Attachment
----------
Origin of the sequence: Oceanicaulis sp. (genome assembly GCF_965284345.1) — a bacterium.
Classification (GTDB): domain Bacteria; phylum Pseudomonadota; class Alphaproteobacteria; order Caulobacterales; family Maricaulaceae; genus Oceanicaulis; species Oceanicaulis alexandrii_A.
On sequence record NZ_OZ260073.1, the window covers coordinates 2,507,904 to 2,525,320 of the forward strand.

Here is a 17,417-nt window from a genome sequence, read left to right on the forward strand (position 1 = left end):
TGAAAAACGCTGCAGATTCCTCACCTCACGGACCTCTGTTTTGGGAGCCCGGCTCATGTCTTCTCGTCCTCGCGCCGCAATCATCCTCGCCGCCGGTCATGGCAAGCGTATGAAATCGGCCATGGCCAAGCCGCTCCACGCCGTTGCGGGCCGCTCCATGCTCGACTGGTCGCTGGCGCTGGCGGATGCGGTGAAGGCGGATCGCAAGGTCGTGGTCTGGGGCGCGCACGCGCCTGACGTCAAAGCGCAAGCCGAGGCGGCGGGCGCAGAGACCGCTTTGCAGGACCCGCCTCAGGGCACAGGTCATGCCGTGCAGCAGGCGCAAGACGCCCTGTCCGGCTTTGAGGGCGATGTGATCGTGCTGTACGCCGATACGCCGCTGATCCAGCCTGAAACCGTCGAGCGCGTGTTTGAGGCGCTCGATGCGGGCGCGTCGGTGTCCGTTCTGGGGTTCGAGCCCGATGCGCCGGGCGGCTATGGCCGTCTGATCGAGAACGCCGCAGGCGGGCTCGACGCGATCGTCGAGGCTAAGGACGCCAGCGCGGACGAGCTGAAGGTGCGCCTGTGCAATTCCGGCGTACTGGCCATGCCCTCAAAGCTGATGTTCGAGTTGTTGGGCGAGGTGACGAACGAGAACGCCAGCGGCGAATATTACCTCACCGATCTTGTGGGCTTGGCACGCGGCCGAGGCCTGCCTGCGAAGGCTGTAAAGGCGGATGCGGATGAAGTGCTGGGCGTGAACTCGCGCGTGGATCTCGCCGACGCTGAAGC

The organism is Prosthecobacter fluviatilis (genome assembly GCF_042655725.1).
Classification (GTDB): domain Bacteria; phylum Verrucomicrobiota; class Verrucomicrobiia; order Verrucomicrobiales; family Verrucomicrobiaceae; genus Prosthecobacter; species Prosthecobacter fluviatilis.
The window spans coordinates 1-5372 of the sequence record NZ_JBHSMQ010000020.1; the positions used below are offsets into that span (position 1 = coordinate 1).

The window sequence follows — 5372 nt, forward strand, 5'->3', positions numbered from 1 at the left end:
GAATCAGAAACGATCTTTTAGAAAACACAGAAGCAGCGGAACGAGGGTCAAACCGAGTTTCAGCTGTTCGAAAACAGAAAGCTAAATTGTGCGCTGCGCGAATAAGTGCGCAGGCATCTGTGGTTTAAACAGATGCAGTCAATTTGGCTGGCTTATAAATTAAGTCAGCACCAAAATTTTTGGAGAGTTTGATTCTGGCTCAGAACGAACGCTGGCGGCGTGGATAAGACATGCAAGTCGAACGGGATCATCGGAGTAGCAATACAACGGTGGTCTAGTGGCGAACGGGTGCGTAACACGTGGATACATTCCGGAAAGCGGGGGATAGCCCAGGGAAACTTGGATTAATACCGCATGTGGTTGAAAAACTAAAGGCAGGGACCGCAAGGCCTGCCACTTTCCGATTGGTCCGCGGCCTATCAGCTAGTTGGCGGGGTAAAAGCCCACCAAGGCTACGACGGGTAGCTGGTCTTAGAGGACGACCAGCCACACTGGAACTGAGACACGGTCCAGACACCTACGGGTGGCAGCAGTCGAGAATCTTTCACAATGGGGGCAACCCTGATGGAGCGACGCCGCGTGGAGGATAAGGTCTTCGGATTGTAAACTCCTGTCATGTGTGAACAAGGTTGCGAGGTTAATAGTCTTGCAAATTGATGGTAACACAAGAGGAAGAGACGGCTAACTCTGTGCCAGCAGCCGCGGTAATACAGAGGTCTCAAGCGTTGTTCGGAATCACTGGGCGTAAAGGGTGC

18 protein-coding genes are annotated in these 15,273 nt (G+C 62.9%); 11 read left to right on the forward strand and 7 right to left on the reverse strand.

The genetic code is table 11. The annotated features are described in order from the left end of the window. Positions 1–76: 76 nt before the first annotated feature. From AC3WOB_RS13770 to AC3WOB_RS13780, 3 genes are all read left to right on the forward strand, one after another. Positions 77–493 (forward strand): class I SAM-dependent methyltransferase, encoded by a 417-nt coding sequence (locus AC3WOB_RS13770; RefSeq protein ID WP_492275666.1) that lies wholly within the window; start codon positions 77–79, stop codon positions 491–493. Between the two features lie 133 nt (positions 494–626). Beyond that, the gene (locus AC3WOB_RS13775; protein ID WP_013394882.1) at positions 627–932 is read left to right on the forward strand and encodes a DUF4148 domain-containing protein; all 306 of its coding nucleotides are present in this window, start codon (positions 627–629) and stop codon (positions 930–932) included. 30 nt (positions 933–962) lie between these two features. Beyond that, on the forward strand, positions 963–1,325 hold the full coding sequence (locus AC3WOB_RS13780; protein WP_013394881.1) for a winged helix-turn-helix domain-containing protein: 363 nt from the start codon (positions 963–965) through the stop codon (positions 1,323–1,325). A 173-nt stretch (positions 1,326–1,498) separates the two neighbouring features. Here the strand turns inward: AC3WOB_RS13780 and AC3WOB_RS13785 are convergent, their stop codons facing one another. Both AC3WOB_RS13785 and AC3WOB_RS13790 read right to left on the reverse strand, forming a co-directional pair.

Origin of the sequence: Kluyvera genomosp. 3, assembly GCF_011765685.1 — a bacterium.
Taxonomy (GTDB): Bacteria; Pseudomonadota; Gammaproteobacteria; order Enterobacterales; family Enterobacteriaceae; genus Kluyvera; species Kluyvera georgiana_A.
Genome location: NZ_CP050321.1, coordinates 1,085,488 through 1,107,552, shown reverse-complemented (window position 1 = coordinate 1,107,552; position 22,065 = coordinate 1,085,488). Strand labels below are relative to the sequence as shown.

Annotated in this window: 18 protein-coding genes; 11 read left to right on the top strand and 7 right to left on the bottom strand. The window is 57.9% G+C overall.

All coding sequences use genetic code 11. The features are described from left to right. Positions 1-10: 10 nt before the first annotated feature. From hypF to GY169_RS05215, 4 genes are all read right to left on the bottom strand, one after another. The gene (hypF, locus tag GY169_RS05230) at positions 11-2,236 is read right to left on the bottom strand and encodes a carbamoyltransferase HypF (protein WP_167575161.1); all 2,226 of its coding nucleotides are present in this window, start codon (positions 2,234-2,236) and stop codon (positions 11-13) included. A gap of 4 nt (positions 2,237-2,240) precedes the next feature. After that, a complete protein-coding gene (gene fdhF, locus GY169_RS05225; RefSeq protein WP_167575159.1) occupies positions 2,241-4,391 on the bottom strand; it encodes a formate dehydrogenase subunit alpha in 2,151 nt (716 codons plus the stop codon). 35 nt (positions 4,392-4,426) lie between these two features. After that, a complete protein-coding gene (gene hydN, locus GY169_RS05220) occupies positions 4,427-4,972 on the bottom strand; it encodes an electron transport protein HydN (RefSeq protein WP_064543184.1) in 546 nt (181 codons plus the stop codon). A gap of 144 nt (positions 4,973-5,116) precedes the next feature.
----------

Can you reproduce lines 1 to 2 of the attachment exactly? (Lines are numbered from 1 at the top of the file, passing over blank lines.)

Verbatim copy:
Origin of the sequence: Oceanicaulis sp. (genome assembly GCF_965284345.1) — a bacterium.
Classification (GTDB): domain Bacteria; phylum Pseudomonadota; class Alphaproteobacteria; order Caulobacterales; family Maricaulaceae; genus Oceanicaulis; species Oceanicaulis alexandrii_A.